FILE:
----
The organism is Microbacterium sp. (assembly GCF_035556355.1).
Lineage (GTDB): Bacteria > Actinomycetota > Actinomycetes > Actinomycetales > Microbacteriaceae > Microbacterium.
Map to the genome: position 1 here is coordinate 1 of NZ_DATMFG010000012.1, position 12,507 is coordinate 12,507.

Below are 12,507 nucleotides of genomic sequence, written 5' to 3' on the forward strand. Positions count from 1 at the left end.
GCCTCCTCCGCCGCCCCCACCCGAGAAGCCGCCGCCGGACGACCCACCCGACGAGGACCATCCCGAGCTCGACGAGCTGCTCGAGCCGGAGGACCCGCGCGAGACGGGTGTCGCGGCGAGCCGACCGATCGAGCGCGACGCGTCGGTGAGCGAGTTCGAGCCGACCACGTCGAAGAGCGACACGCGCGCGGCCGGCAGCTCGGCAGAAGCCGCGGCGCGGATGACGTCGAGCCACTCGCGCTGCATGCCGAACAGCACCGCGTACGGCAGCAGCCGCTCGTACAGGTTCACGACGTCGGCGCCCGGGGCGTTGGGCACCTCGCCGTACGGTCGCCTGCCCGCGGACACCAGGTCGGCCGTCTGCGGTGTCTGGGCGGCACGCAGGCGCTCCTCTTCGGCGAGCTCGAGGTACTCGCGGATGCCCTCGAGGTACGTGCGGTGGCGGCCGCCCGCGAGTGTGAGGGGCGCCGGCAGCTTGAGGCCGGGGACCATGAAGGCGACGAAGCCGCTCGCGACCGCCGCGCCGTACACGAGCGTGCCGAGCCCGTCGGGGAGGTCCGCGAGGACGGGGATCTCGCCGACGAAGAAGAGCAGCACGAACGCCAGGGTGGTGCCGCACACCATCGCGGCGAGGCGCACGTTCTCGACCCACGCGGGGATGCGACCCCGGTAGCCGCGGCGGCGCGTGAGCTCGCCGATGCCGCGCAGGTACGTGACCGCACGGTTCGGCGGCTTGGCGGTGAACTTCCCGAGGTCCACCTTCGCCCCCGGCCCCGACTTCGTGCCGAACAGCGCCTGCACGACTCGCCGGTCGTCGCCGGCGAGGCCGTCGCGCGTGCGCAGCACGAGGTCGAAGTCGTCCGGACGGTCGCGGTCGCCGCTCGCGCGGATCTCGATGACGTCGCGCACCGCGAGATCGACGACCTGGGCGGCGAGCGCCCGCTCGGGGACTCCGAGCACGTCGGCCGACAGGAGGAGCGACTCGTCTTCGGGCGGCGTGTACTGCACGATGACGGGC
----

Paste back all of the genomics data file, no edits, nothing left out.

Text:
The organism is Microbacterium sp. (assembly GCF_035556355.1).
Lineage (GTDB): Bacteria > Actinomycetota > Actinomycetes > Actinomycetales > Microbacteriaceae > Microbacterium.
Map to the genome: position 1 here is coordinate 1 of NZ_DATMFG010000012.1, position 12,507 is coordinate 12,507.

Below are 12,507 nucleotides of genomic sequence, written 5' to 3' on the forward strand. Positions count from 1 at the left end.
GCCTCCTCCGCCGCCCCCACCCGAGAAGCCGCCGCCGGACGACCCACCCGACGAGGACCATCCCGAGCTCGACGAGCTGCTCGAGCCGGAGGACCCGCGCGAGACGGGTGTCGCGGCGAGCCGACCGATCGAGCGCGACGCGTCGGTGAGCGAGTTCGAGCCGACCACGTCGAAGAGCGACACGCGCGCGGCCGGCAGCTCGGCAGAAGCCGCGGCGCGGATGACGTCGAGCCACTCGCGCTGCATGCCGAACAGCACCGCGTACGGCAGCAGCCGCTCGTACAGGTTCACGACGTCGGCGCCCGGGGCGTTGGGCACCTCGCCGTACGGTCGCCTGCCCGCGGACACCAGGTCGGCCGTCTGCGGTGTCTGGGCGGCACGCAGGCGCTCCTCTTCGGCGAGCTCGAGGTACTCGCGGATGCCCTCGAGGTACGTGCGGTGGCGGCCGCCCGCGAGTGTGAGGGGCGCCGGCAGCTTGAGGCCGGGGACCATGAAGGCGACGAAGCCGCTCGCGACCGCCGCGCCGTACACGAGCGTGCCGAGCCCGTCGGGGAGGTCCGCGAGGACGGGGATCTCGCCGACGAAGAAGAGCAGCACGAACGCCAGGGTGGTGCCGCACACCATCGCGGCGAGGCGCACGTTCTCGACCCACGCGGGGATGCGACCCCGGTAGCCGCGGCGGCGCGTGAGCTCGCCGATGCCGCGCAGGTACGTGACCGCACGGTTCGGCGGCTTGGCGGTGAACTTCCCGAGGTCCACCTTCGCCCCCGGCCCCGACTTCGTGCCGAACAGCGCCTGCACGACTCGCCGGTCGTCGCCGGCGAGGCCGTCGCGCGTGCGCAGCACGAGGTCGAAGTCGTCCGGACGGTCGCGGTCGCCGCTCGCGCGGATCTCGATGACGTCGCGCACCGCGAGATCGACGACCTGGGCGGCGAGCGCCCGCTCGGGGACTCCGAGCACGTCGGCCGACAGGAGGAGCGACTCGTCTTCGGGCGGCGTGTACTGCACGATGACGGGC